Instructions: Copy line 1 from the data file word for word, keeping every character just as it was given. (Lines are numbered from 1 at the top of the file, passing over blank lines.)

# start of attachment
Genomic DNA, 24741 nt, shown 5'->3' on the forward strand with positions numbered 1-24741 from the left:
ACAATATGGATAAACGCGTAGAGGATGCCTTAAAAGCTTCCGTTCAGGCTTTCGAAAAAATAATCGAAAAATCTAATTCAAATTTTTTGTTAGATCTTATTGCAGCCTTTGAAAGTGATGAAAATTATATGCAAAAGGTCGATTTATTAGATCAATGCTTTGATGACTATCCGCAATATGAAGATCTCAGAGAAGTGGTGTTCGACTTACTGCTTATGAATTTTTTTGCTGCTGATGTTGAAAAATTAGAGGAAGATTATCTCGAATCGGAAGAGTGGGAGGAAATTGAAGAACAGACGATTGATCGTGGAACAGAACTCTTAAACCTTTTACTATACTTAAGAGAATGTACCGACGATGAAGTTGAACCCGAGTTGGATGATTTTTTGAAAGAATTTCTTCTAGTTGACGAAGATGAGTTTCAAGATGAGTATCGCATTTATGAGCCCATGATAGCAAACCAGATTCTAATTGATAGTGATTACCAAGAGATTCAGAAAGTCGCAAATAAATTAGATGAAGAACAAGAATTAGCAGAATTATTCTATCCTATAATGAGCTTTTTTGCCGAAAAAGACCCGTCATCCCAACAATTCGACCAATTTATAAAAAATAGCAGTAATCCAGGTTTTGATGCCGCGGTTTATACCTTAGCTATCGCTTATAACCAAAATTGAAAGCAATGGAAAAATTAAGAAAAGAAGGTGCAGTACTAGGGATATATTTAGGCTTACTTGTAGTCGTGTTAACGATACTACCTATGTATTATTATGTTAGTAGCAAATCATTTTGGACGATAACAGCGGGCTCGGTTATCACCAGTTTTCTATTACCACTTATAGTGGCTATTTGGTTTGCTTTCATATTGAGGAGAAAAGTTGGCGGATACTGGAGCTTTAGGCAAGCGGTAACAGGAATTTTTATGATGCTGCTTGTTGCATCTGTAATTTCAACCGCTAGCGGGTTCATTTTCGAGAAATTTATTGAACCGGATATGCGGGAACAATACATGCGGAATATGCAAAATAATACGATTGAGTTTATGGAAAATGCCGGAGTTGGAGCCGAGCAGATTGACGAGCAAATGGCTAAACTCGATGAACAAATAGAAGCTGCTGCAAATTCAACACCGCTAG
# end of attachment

Genomic DNA, 24741 nt, shown 5'->3' on the forward strand with positions numbered 1-24741 from the left: